ways

Fluid router specially designed for complex page transitions and granular UI animations

Ways

Fluid router specially designed for complex page transitions and granular UI animations.

But not only that.

# node 
npm install ways # --save, --save-dev 
 
# bower 
bower install ways # --save, --save-dev 
 
# meteor 
meteor add arboleya:ways # <- Ways is exported with a **capital** W! 

Basic signature is ways(pattern, handler).

In Meteor, consider Ways is exported with a capital W.

var ways = require('ways');
 
// simple route 
ways('/pages', function(req){
  // req.pattern, req.url, req.params 
});
 
// named params 
ways('/pages/:id', handler);
 
// splat params 
ways('/pages/:id/tags/*tags', handler);
 
// optional params 
ways('/pages/:id?', handler);
ways('/pages/:id?/tags/*tags?', handler);
 
// match-all 
ways('*', handler);
 
// initialize with current url 
ways.go(ways.pathname());

By default Ways doesn't offers support for /pushState and #hash, there's no browser dependency whatsoever. Therefore you can use it wherever you want to, even on the server. Or keep in the client, but without affecting urls.

However, sometimes you'll want to activate addressbar support, like this:

// activate addressbar support 
ways.use(ways.addressbar);

And you're done.

Redirects app.

// ways.go(url, [title, [state]]); 
ways.go('/pages');
ways.go('/pages', 'Page Title');
ways.go('/pages', 'Page Title', {foo: 'bar'});

Same as ways.go, but in silent mode, without triggering any route.

// ways.go.silent(url, [title, [state]]); 
ways.go.silent('/pages');
ways.go.silent('/pages', 'Page Title');
ways.go.silent('/pages', 'Page Title', {foo: 'bar'});

Think about go() = pushState, go.silent() = replaceState

Gets current pathname.

// ways.pathname(); 
ways.go(ways.pathname());

Connect your routes altogheter, creating a dependency graph between them.

Lets say you have three routes:

ways('/a', function (req) { /* ... */ });
ways('/b', function (req) { /* ... */ });
ways('/c', function (req) { /* ... */ });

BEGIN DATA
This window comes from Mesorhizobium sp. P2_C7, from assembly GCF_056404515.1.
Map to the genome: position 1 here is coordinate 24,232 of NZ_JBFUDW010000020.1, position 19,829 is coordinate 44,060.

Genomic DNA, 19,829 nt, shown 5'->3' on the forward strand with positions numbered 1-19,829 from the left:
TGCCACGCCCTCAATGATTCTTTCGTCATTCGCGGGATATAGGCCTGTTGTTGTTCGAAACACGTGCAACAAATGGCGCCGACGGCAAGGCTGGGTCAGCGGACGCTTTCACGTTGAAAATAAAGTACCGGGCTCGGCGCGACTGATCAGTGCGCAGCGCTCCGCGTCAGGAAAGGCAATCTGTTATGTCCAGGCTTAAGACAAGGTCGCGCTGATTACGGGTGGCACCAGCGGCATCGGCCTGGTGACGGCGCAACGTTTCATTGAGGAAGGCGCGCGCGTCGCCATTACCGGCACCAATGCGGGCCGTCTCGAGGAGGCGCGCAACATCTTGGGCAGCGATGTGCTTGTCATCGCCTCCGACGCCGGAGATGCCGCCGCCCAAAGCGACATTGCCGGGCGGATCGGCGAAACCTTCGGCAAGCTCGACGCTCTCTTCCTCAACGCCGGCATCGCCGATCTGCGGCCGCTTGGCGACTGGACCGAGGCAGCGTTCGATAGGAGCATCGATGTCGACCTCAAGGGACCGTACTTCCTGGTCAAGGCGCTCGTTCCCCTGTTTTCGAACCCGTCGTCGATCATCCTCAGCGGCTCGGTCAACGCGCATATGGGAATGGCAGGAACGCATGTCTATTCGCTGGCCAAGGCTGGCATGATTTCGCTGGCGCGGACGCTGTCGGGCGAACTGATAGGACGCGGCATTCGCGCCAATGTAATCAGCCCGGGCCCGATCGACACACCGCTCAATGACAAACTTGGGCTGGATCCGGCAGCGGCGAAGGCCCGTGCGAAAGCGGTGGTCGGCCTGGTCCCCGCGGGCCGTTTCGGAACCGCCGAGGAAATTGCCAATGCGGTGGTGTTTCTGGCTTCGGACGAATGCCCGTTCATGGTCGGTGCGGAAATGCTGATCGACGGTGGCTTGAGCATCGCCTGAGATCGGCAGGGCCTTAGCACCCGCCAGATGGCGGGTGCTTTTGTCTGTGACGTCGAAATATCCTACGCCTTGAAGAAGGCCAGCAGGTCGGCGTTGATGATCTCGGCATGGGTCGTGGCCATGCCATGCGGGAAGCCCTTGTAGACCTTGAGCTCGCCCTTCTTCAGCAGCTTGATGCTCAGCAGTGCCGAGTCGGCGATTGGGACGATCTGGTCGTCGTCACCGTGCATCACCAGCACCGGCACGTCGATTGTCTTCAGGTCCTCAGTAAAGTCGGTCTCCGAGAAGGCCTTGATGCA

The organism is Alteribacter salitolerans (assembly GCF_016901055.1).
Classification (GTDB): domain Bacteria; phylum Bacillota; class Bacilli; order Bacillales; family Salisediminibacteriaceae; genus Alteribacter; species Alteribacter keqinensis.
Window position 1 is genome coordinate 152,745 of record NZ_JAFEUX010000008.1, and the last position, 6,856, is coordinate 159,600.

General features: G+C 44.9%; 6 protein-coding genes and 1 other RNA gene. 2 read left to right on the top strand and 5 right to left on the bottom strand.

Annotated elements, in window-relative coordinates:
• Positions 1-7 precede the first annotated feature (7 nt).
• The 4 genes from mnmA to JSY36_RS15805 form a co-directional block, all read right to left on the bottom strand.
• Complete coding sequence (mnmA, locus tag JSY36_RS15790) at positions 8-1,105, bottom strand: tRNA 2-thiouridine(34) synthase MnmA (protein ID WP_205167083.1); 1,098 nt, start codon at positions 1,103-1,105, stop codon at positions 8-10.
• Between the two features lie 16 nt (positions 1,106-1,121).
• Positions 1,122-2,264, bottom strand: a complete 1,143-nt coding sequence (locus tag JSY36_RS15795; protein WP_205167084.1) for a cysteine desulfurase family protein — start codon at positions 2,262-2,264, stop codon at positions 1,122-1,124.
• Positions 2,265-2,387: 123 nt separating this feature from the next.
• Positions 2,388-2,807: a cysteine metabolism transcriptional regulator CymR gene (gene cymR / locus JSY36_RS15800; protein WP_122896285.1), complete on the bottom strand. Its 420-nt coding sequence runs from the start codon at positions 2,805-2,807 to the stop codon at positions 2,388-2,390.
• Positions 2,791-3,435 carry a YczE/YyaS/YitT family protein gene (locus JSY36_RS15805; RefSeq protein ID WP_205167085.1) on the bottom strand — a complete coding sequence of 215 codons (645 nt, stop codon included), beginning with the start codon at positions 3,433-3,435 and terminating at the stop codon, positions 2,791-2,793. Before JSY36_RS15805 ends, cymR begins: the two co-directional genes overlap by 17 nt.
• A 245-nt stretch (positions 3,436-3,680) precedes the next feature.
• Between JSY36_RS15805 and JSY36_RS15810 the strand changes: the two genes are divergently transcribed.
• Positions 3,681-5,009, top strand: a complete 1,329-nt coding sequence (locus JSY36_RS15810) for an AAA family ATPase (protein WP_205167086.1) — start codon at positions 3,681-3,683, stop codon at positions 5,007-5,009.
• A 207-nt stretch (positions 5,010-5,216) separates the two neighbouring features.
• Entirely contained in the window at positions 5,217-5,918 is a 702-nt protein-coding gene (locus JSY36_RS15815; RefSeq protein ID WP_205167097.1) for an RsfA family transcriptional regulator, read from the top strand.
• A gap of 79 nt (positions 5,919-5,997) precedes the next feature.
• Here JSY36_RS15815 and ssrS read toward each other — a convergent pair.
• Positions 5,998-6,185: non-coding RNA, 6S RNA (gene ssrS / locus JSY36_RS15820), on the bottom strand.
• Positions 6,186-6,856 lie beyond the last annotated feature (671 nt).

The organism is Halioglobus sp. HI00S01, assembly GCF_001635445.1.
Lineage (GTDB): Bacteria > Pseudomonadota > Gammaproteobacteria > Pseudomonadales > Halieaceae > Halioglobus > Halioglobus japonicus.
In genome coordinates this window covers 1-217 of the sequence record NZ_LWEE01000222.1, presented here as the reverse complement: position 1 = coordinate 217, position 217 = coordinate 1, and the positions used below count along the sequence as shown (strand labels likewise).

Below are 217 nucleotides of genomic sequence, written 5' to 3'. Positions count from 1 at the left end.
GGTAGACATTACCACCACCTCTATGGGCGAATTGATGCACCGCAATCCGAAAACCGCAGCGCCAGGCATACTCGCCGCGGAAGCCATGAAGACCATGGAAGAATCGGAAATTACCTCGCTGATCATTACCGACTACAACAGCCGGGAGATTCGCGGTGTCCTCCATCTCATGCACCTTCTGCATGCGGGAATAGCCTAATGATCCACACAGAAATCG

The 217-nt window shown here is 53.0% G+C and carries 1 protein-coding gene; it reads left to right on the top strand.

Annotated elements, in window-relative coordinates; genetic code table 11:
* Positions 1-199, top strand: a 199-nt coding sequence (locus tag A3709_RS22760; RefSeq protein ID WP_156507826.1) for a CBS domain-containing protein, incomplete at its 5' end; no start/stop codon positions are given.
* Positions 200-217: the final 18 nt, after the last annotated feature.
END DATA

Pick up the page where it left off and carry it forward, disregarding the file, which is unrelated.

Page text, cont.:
Now lets assume that /c depends on /b that depends on /a.

So when we call /c, we really want to execute:

  1. First /a
  2. Then /b
  3. And finally /c

That's what flow based mode would do for you.

And more:

  • Routes' execution occurs asynchronously and sequentially
  • Dependency chain is computed automatically, no more routes' hell
  • Pack your projects with granular UI animations and complex page transitions
  • Forget the Layout <- View paradigm, embrace the View <-> View reality

TODO: Maybe explain wtf is View <-> View

The passed mode tell the order things should run.

// ways.flow(mode); 
ways.flow('destroy+run'); // destroy first, run after 
ways.flow('run+destroy'); // run before, destroy after 

Don't panic, continue reading.

In flow mode, the routes can be run or destroyed and signature changes a little. You must pass two handlers instead of one: a runner and a destroyer.

Optionally, you may also (most probably) pass a dependency.

// ways(pattern, run, destroy, [dependency]) 
 
var ways = require('ways');
 
ways.flow('destroy+run');
 
function run(reqdone){
  console.log('rendering', req);
  done();
}
 
function destroy(reqdone){
  console.log('destroying', req);
  done();
}
 
ways('/', run, destroy);
ways('/pages/:id', run, destroy, '/'); // [1] 
ways('/pages/:id/edit', run, destroy, '/pages/:id'); // [2] 
 
// [1] 'pages/:id' depends on '/' 
// [2] '/pages/:id/edit' depends on '/pages/:id' 

Both handlers (run and destroy) will receive two params when called:

  • req - infos about the request
  • done- callback to be called when route finishes running or destroying

Lets take a look at a full example:

var ways = require('ways');
 
ways.flow('destroy+run');
 
var running = '+ RUN url=%s, pattern=%s, params='